Dividing the information volume Most of the project models are divided into phases, e.g. Preliminary Project Phase and Detailed Design Phase. These phases are usually managed on the basis of classic delivery plans, where large information volumes are supplied at the end of the phase and then evaluated. In complex building projects, this makes the total information volume to be evaluated disproportionately large. In addition, the feedback is often received some way into the next phase, when the project’s level of detail has increased. Incorporating it can be very timeconsuming and complex. It is virtually impossible to keep control of all cross-functional connections. This impacts on both cost and quality negatively. The KHiB project divided the information volume and the decisions into a large number of small, manageable pieces. We then chose a delivery rhythm, which we called the takt time of the design phase. This enabled the participants to keep a continuous check on deliverables throughout the whole design period. A resulting major benefit is greater predictability of the process. The size and the content of the deliverables are adapted to the chosen takt time. This results in an even production and a continuous exchange of information between the stakeholders involved. The KHiB project had the client (decision-maker) present throughout the complete process, making it possible to carry out continuous checks.

58


Lean Design

59

Traditional procedures LOD100 10% Brief

LOD200 30%

Concept 2

LOD300 60% Detail Design

LOD400 90%

Construction Design

LOD500 100% Procurement documentation

Design

Deliverances, Control and feedback

10%

30%

60%

90%

The KHiB procedure Single-disciplinary non-graphic information

Cross-disciplinary graphical information

LOD 100 10%

Design

LOD 400–500 90%

LOD 500 100%

Deliverances, Control and feedback

The KHiB procedure Logg Logg Logg Logg Logg

14 dg

14 dg

14 dg

14 dg

14 dg 100%

Progress reporting

3x14 dg Logg

Illustrations: Snøhetta Above: Takt time division during the design phase in the KHiB project Below: Continuous deliverable checks in the KHiB project


Lean methodology in design and construction

60

Takt planning of design Takt time planning in design means planning and dividing the project’s processes and activities into an even rhythm that also is adapted to regular meeting sequences. In the KHiB project, we chose to co-locate three days once a fortnight and meet on one day in the week in between. This gave the project completely regular sequences. For every sequence, we delivered packages with a clearly defined interdisciplinary content that had been requested and agreed upon in advance. An important principle of takt time planning is to only request delivery complete. Every 14-day sequence began with asking about the status of the packages. Everybody was involved in this, ensuring that all the participants gained an overview of missing deliverables, for example. If the shortcomings were considered serious, the decision could be taken at the project’s strategic level to pause the design until the deliverable had actually been delivered. The overall content for the sequences was decided at the project’s strategic level and incorporated in a plan for the entire process. The detailed content for each package (the deliverable) was requested, evaluated and defined at the operational level every 14 days. Operational level means the professional expertise around the table. Planning the long-term and the short-term content of the overall plan and packages requires experience and understanding of both design and production. This planning is crucial to how well (i.e. Lean) the actual design process flows. As previously mentioned, the process plan was the project’s overall roadmap for the connections that had to be taken into account at any given time. This goes back to the point about prioritising flow efficiency over resource efficiency in the design phase. The project invested in front-loading (i.e. early and correct planning) to obtain an overview of problems that could become, and represent, risk elements in the project. As a consequence, a correct design basis will also lead to less errors on the construction site, which benefits the building in terms of progress and quality.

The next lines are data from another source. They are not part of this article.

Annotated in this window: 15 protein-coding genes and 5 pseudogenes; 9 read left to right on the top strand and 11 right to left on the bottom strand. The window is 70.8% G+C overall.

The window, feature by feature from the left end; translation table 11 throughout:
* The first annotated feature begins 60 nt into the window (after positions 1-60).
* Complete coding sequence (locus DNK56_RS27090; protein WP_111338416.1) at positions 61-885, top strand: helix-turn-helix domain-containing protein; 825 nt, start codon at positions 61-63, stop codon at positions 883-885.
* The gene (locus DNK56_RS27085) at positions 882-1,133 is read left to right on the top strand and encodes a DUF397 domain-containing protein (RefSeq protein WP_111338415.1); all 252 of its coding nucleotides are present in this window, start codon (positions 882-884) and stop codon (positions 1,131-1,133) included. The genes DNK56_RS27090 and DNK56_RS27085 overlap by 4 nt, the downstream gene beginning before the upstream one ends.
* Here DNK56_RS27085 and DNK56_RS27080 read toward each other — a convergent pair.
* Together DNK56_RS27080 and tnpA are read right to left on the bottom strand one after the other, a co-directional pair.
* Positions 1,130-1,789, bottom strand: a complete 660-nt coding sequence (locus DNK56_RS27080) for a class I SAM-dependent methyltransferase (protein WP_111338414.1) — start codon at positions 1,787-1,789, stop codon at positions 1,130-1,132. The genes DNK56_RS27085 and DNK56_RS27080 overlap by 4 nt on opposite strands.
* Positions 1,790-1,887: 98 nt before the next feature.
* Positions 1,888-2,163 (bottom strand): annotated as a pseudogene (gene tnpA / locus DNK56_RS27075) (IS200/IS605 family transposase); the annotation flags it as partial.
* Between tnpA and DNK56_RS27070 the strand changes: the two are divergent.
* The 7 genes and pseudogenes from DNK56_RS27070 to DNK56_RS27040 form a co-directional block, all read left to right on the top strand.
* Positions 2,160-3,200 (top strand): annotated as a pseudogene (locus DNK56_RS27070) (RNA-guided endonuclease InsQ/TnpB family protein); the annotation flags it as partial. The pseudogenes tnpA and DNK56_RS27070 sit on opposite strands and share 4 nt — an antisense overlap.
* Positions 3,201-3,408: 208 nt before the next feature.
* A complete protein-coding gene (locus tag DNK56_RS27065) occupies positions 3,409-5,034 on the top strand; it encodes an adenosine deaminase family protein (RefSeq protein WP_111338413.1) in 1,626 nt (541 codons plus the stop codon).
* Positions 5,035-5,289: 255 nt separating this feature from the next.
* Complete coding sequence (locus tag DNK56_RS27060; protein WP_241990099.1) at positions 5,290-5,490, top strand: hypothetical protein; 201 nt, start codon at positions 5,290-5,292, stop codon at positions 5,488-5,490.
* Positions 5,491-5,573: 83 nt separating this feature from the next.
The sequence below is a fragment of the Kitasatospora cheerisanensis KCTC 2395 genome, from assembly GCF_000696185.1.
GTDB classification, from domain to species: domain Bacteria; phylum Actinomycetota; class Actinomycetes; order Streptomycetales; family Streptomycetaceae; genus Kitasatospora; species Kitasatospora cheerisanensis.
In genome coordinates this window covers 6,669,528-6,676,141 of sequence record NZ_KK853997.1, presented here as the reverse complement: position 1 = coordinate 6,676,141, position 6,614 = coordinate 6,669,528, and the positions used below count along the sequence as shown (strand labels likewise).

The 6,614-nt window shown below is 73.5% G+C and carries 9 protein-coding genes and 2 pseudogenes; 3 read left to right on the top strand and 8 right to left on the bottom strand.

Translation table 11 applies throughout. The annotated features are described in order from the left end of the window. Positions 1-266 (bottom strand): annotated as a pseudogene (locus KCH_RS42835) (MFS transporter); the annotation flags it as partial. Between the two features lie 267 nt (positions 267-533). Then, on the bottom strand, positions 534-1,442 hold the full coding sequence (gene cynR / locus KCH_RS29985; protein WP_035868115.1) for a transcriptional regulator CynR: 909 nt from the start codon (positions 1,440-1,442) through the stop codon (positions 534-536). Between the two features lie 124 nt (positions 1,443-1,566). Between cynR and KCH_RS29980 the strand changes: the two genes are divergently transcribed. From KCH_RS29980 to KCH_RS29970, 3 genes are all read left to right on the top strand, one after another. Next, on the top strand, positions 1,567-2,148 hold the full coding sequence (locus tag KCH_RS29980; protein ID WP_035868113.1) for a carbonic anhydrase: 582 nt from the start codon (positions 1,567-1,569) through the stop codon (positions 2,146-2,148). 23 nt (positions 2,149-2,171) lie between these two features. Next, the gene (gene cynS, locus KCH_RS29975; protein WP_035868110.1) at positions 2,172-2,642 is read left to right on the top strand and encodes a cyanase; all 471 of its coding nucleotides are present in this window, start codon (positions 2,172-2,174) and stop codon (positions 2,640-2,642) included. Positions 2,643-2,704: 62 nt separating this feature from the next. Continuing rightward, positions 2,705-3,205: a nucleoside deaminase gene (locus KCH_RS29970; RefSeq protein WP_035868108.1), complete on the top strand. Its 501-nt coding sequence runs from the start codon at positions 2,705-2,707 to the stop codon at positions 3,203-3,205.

Photo: Snøhetta Astrid Renata Van Veen


Lean methodology in design and construction

62

Package content principles We previously mentioned the fact that we have a crossfunctional design that has to be carried out in the right logical order with a focus to produce the BIM model and other relevant information. This documentation then provides a future building. We further mentioned that the 5Rs are important to Lean, and we introduced the process map as the project’s guiding strategic overview tool. The map enables us to see the connections between the various processes in the project. The information volume in the design can be viewed as «an unmanageable elephant». The design is one of the main processes in the project. To make it manageable, it is divided into a large number of smaller pieces, or packages, and these packages have to be delivered every 14 days. What are the principles followed with regard to the content of the packages? How do we know what has to be delivered at any given time? An important factor is the definition of added value. It defines what information provides optimum input (value) at the right time. At the outset, the BIM model is quite empty for any kind of information. We must define what information has to be added, which then can be defined as the actual skeleton of the building. This information is the BIM model’s general level. The model is then developed from a general (generic) to a specific (detailed) level. This is nothing new, but design teams frequently tend to approach it unconsciously. And it is generally not communicated clearly enough between all the interdisciplinary participants. • Principle 1: Relevant content at the right level at the right time. Information that one discipline regards as delivered may be inadequate or insufficient for other disciplines. This leads to the next principle: • Principle 2: Mono disciplinary production (from one discipline) cannot start before all the multidisciplinary information has been entered in the model and agreed between all the participants. • Principle 3: An even flow of interdisciplinary information, with the right complexity, adapted to the design takt time. The third principle regards the size of the interdisciplinary packages.